No competing interests declared.
  9. Laurie Besson

    International Center for Infectiology Research (CIRI), Lyon, France
    Competing interests
    No competing interests declared.
  10. Omran Allatif

    International Center for Infectiology Research (CIRI), Lyon, France
    Competing interests
    No competing interests declared.
  11. Mathieu Bléry

    Innate Pharma, Marseille, France
    Competing interests
    Mathieu Bléry, MB is employee of Innate-Pharma.
  12. Eric Vivier

    Centre d'Immunologie de Marseille-Luminy, Aix Marseille Université, Marseille, France
    Competing interests
    Eric Vivier, EV is shareholder of Innate-Pharma.
  13. Yenan Bryceson

    Centre for Hematology and Regenerative Medicine, Department of Medicine, Karolinska Institutet, Karolinska University Hospital Huddinge, Stockholm, Sweden
    Competing interests
    No competing interests declared.
  14. Olivier Thaunat

    International Center for Infectiology Research (CIRI), Lyon, France
    Competing interests
    No competing interests declared.
  15. Thierry Walzer

    International Center for Infectiology Research (CIRI), Lyon, France
    For correspondence
    thierry.walzer@inserm.fr
    Competing interests
    No competing interests declared.
    ORCID icon "This ORCID iD identifies the author of this article:" 0000-0002-0857-8179

Funding

Agence Nationale de la Recherche (ANR-16-CE15-0005-01 Bank)

  • Antoine Marçais

H2020 European Research Council (281025 Dironaki)

  • Thierry Walzer

The funders had no role in study design, data collection and interpretation, or the decision to submit the work for publication.

Ethics

Animal experimentation: This study was carried out in accordance with the French recommendations in the Guide for the ethical evaluation of experiments using laboratory animals and the European guidelines 86/609/CEE. All experimental studies were approved by the bioethic local committee CECCAPP (Permit number: CECCAPP_ENS_2014_018).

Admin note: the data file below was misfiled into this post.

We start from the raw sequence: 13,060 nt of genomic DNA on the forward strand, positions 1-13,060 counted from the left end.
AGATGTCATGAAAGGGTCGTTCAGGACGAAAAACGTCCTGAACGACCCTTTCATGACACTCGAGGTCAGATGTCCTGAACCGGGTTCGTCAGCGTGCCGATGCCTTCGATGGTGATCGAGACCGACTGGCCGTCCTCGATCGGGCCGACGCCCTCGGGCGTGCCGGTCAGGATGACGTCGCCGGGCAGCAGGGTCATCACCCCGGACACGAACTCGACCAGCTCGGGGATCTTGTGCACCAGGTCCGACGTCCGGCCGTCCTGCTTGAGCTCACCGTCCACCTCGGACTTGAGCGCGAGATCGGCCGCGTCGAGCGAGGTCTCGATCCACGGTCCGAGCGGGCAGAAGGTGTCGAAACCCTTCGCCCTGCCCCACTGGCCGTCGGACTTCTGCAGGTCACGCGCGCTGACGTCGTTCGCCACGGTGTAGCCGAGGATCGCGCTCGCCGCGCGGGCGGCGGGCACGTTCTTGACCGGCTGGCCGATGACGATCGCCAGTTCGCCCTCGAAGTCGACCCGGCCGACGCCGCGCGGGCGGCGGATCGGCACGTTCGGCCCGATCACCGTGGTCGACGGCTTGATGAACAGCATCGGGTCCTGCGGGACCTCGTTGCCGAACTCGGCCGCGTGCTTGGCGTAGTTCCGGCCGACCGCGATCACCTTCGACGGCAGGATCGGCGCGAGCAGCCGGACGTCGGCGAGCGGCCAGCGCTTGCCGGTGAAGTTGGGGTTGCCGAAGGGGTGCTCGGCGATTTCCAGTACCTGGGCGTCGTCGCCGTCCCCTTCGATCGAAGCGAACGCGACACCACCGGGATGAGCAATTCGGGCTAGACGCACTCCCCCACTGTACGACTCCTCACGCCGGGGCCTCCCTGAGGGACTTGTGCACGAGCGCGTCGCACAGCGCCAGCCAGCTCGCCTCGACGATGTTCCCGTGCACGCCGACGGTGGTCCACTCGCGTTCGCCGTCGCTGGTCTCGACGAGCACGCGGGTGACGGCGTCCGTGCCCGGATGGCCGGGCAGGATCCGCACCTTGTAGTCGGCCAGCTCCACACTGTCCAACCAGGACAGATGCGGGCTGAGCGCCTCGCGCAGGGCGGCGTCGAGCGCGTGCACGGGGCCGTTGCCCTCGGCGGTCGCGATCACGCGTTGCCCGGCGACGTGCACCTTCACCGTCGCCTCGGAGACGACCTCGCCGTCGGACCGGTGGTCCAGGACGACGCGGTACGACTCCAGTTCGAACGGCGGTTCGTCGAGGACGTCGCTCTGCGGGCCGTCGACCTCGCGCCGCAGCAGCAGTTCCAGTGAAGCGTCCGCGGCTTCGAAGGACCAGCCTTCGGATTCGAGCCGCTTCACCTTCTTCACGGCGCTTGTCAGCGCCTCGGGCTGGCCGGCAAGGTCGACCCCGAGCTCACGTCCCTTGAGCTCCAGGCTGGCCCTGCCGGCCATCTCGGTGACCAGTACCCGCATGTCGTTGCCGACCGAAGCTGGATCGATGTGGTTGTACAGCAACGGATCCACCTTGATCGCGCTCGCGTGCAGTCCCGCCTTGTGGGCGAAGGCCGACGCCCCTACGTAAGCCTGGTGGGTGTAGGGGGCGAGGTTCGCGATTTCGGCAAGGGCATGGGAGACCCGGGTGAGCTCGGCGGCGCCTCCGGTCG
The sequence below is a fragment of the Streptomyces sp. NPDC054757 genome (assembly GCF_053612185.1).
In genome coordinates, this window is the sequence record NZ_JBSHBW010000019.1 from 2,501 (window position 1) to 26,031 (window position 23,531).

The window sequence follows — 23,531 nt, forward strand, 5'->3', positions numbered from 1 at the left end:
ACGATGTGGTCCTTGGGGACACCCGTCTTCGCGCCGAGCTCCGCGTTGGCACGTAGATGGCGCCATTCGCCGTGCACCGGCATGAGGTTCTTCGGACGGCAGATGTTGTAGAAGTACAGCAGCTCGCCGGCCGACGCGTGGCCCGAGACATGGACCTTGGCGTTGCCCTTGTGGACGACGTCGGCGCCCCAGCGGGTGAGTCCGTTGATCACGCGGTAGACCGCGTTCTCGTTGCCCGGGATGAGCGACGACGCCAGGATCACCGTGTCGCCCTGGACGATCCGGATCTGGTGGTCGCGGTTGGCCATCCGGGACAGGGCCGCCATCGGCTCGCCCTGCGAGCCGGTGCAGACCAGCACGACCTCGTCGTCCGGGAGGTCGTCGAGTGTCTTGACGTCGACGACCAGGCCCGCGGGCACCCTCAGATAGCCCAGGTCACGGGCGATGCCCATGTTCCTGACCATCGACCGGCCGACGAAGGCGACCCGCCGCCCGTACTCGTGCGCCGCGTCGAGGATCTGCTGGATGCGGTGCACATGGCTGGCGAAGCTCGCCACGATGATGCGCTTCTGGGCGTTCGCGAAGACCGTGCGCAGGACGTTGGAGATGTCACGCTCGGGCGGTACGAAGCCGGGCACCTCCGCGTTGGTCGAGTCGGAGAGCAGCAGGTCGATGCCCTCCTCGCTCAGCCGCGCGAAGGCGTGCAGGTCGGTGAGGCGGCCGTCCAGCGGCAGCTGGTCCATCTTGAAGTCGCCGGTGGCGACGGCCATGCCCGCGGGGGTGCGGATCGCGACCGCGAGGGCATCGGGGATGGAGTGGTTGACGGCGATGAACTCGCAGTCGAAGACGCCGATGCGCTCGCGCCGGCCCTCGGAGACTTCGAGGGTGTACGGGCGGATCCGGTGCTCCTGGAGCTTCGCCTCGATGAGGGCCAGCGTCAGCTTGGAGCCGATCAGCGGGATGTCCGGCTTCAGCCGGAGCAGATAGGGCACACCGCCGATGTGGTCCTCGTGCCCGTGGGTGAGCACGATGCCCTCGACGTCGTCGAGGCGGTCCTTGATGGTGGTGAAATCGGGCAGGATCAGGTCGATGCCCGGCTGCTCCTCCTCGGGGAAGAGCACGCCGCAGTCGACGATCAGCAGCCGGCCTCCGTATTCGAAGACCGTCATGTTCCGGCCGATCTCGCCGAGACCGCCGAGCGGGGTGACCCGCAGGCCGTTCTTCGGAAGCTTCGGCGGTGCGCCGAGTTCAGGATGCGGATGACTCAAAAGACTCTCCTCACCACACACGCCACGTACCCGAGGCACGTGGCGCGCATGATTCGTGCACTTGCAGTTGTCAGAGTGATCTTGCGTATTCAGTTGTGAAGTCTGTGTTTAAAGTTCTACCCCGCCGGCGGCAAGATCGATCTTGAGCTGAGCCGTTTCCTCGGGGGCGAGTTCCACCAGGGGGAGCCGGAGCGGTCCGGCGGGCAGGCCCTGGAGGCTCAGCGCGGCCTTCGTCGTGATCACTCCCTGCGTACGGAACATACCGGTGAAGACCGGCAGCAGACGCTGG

Reviewing Editor

  1. Wayne M Yokoyama, Howard Hughes Medical Institute, Washington University School of Medicine, United States

Publication history

  1. Received: February 28, 2017
  2. Accepted: August 29, 2017
  3. Accepted Manuscript published: September 6, 2017 (version 1)
  4. Version of Record published: October 4, 2017 (version 2)

Copyright

© 2017, Marçais et al.

This article is distributed under the terms of the Creative Commons Attribution License permitting unrestricted use and redistribution provided that the original author and source are credited.

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  1. Antoine Marçais
  2. Marie Marotel
  3. Sophie Degouve
  4. Alice Koenig
  5. Sébastien Fauteux-Daniel
  6. Annabelle Drouillard
  7. Heinrich Schlums
  8. Sébastien Viel
  9. Laurie Besson
  10. Omran Allatif
  11. Mathieu Bléry
  12. Eric Vivier
  13. Yenan Bryceson
  14. Olivier Thaunat
  15. Thierry Walzer
(2017)
High mTOR activity is a hallmark of reactive natural killer cells and amplifies early signaling through activating receptors
eLife 6:e26423.
https://doi.org/10.7554/eLife.26423